Description During mummification, the internal organs of the deceased were removed from the body and placed in a set of four special containers, the so-called canopic jars. A complete set is exhibited in the Egyptian galleries. The lids of the jars depicted the heads of a hawk, a human, a jackal, and a baboon, each associated with one of the four "Sons of Horus," the deities responsible for protecting the organs. Responsible for the liver was the human-headed Imsety, while the hawk-headed Qebehsenuef protected the intestines.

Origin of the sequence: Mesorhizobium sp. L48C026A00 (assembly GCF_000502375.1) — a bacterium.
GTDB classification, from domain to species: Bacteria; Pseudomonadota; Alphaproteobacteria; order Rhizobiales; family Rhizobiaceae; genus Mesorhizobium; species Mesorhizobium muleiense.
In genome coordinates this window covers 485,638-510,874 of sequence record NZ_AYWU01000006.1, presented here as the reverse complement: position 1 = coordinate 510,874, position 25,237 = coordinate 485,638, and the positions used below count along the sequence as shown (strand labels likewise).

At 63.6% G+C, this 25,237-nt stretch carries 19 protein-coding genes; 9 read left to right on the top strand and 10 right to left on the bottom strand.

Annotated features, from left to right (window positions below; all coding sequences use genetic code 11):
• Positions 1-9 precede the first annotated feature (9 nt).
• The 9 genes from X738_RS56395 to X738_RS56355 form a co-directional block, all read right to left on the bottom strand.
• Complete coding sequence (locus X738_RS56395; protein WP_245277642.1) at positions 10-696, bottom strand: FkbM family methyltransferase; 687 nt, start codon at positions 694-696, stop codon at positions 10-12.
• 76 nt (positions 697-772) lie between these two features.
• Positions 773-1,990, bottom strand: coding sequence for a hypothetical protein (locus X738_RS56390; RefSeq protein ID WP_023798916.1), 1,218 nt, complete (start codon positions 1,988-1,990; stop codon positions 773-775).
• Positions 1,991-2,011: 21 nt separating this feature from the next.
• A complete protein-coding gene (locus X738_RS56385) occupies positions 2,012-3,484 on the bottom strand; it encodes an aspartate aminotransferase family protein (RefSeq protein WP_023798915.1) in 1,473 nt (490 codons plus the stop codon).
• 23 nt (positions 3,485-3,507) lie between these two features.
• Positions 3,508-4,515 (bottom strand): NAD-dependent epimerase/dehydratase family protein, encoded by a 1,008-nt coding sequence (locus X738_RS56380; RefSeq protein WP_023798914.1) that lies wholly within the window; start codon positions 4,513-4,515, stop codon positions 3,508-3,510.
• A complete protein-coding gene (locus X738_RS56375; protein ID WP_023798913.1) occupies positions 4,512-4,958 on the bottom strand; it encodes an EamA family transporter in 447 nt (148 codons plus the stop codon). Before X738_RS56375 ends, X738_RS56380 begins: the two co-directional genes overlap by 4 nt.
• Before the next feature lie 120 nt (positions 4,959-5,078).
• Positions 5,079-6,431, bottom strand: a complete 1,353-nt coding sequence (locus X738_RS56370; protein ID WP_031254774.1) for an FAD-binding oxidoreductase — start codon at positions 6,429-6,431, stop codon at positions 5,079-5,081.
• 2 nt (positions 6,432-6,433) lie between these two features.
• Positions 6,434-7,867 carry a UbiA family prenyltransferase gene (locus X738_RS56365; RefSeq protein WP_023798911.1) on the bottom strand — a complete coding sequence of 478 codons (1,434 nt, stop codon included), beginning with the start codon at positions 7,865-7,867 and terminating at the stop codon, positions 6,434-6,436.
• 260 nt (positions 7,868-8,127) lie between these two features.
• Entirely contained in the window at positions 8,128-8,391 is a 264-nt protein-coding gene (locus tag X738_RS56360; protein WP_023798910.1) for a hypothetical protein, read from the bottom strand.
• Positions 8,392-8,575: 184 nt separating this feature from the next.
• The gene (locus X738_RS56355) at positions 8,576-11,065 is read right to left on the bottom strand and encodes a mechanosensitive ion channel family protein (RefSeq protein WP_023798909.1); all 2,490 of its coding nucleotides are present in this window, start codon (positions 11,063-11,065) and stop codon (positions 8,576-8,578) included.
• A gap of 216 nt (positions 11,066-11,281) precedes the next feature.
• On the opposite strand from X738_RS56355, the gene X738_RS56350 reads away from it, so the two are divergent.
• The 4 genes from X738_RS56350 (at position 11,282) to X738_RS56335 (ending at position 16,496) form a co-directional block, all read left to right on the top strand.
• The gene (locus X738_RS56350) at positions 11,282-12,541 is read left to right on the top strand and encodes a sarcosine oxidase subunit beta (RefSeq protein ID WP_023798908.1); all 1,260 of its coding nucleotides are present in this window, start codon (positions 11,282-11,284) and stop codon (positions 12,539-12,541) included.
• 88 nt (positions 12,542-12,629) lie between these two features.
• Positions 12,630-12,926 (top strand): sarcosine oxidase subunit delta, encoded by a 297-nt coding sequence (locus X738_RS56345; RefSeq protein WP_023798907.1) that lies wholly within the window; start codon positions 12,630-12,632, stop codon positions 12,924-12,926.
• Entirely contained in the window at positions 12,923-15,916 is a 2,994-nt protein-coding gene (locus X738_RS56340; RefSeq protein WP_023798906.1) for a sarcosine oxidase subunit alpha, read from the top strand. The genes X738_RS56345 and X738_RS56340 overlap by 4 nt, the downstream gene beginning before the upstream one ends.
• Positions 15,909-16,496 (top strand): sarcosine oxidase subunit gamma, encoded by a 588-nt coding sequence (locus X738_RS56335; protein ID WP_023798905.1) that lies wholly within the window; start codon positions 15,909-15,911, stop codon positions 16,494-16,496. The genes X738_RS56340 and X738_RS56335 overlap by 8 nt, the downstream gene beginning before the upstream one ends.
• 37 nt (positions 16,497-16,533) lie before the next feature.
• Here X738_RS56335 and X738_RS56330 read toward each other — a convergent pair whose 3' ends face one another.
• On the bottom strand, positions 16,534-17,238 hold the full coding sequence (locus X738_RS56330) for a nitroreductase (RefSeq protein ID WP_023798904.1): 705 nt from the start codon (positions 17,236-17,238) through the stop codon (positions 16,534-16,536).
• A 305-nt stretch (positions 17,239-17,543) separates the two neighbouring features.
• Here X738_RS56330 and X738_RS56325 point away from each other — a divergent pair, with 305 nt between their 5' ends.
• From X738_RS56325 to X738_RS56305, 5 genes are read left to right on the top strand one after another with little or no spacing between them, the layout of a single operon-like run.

Provenance Dikran Kelekian, Paris and New York [date and mode of acquisition unknown]; Henry Walters, Baltimore, 1925, by purchase; Walters Art Museum, 1931, by bequest.
Credit Acquired by Henry Walters, 1925
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